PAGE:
Possibility of Over-issue.
When prices are at a certain level, and trade in a quiescent state, a single banker is, no doubt, unable to put into circulation more than a certain quantity of bank-notes. He cannot produce a greater effect upon the whole currency than a single purchaser can by his sales or purchases produce upon the market for corn or cotton. But a number of bankers, all trying to issue additional notes, resemble a number of merchants offering to sell corn for future delivery, and the value of gold will be affected as the price of corn certainly is. We are too much accustomed to look upon the value of gold as a fixed datum line in commerce; but, in reality, it is a very variable thing. The tables of prices analysed by me in the
Statistical Journal for June, 1865, show that between 1822 and 1825 there was an average rise of prices to the amount of 17 per cent.; and between 1844 and 1847, and 1852 and 1857, the average rises were respectively 13 and 31 per cent. Such variations of prices mean that the value of gold is itself altered in the inverse ratio; and these variations are produced mainly by extensions of credit. Every one who promises to pay gold on a future day, thereby increases the anticipated supply of gold, and there is no limit to the amount of gold which can thus be thrown upon the market. Every one who draws a bill or issues a note, unconsciously acts as a “bear” upon the gold market. Everything goes well, and apparent prosperity falls upon the whole community, so long as these promises to pay gold can be redeemed or replaced by new promises. But the rise of prices thus produced turns the foreign exchanges against the country, and creates a balance of indebtedness which must be paid in gold. The basis of the whole fabric of credit slips away, and produces that sudden collapse known as a commercial crisis.
Now, what is true of credit generally, is still more true of the special form of credit involved in bank promissory notes. These purport to be payable in gold coin on demand, so that they are taken by every one as equivalent to the coin. Even bills of exchange can be paid in notes, and as regards internal trade, no difficulty would be felt in maintaining credit so long as promises to pay gold circulate instead of gold. But foreigners will not hold such promises on the same footing; and, if the exchanges are against us, the metallic, not the paper, part of the currency will go abroad. It is at this moment that bankers will find no difficulty in expanding their issues, because many persons have claims to meet in gold, and the notes are regarded as gold. The notes will thus conveniently fill up the void occasioned by the exportation of specie; prices will be kept up, prosperity will continue, the balance of foreign trade will be still against us, and the game of replacing gold by promises will go on to an unlimited extent, until it becomes actually impossible to find more gold to make necessary payments abroad.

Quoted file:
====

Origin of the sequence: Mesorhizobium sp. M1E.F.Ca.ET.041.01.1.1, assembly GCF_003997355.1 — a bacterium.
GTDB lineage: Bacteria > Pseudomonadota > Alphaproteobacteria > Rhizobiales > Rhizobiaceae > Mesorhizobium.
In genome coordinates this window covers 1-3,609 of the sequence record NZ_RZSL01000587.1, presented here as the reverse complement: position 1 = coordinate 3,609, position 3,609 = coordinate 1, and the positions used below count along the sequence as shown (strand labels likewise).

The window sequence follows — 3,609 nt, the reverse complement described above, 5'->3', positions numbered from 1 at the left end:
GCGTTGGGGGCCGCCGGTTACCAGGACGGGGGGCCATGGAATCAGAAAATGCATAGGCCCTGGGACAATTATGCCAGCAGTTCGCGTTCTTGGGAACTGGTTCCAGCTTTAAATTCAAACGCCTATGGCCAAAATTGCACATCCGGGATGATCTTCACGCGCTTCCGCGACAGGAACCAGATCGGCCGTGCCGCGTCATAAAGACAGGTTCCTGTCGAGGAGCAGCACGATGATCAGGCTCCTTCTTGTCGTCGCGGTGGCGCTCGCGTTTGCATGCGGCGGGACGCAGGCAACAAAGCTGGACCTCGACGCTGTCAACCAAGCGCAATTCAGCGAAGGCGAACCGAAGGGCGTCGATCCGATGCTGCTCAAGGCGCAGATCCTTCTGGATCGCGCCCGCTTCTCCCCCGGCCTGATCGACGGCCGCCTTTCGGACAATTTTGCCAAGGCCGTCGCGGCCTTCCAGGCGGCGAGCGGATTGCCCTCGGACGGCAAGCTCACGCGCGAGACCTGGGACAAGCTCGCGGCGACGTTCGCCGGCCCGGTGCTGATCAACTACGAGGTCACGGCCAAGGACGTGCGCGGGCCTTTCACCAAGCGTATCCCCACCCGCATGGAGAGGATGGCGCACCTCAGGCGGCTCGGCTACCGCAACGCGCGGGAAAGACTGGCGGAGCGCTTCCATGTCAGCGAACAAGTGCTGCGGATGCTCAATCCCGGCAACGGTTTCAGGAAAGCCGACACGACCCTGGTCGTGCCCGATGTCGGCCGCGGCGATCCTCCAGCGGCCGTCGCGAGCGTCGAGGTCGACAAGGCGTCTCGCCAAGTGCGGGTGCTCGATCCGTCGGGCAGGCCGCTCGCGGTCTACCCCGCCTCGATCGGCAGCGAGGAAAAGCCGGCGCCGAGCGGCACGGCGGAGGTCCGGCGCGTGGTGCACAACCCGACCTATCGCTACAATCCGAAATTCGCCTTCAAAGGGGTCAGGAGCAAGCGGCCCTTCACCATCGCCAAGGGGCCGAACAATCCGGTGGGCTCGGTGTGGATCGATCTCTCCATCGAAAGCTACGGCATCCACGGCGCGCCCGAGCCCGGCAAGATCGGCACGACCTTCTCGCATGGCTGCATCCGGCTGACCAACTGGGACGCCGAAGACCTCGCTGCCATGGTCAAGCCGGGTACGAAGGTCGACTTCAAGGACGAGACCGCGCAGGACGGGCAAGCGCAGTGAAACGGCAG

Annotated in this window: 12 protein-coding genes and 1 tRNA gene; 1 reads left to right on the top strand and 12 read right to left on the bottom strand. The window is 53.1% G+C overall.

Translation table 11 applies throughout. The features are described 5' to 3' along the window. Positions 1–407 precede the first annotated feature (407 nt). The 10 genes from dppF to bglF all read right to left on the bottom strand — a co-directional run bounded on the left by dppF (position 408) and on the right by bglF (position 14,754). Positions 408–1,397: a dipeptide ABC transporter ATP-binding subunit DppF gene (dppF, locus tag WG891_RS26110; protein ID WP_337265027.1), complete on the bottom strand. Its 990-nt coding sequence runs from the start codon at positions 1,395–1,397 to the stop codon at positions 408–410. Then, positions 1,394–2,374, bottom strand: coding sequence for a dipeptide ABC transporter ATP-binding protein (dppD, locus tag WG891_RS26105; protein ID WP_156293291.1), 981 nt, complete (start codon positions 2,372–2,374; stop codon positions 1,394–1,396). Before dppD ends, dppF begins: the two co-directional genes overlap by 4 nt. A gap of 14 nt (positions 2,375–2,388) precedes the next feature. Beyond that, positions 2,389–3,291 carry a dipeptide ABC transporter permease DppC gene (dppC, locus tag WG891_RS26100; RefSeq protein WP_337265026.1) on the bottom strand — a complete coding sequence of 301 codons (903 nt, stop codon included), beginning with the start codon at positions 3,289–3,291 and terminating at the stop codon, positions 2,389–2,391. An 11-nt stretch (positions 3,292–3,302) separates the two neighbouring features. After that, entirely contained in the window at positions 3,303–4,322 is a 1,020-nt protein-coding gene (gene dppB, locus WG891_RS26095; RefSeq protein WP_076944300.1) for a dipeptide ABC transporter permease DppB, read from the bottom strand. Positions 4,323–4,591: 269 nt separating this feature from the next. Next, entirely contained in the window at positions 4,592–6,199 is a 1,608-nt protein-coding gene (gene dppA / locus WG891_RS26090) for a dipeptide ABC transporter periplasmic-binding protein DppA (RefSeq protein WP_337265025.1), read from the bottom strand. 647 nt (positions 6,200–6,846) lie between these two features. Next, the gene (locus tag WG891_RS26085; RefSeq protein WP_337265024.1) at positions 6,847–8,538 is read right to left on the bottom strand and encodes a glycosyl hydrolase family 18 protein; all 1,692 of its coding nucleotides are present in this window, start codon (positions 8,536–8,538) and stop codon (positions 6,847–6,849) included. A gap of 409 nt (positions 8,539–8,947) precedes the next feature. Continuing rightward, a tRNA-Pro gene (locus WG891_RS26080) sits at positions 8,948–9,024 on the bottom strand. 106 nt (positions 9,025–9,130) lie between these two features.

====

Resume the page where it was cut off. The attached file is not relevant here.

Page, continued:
Professor Cliffe Leslie, writing in
Macmillan’s Magazine for August, 1864, correctly pointed out, as I think, that speculative credit often raises prices for a time above their natural range. Representative credit, on the other hand, by which I suppose he means notes issued against the actual deposit of metal, obviously forms no augmentation of the currency, and can have no effect in raising prices above the level which would exist under a purely metallic system.
The actual exhaustion of the bullion of a country is no mere ideal event, for it is what occurred in this country in 1839, under the free system of note issue. The Bank of England had parted with almost the whole of its bullion and was only saved from bankruptcy by the ignominious expedient of a large loan from the Bank of France. The narrow limits of this book evidently restrict me from entering into historical and statistical illustrations, but it may be said, that the collapse which followed the crisis of 1839 induced severer distress and depression of trade than has ever since been known in this country. We now carry on industry and commerce many times greater than in 1839, and there is nothing to indicate that either the bank directors or the commercial classes are more cautious or farseeing than they then were. On the contrary, competition, speculation, and the bold erection of the widest affairs upon the narrowest basis of real capital is more common than ever. Knowing as we do the very narrow margin of real metal upon which our many great banks conduct their business, it is impossible to entertain for a moment the notion of allowing the paper currency of the country to rest upon the discretionary reserves of such competing bankers.
The Right of Coining Bank Notes
According, to the view which I adopt, the issue of notes is more analogous to the royal function of coinage than to the ordinary commercial operation of drawing bills. We ought to talk of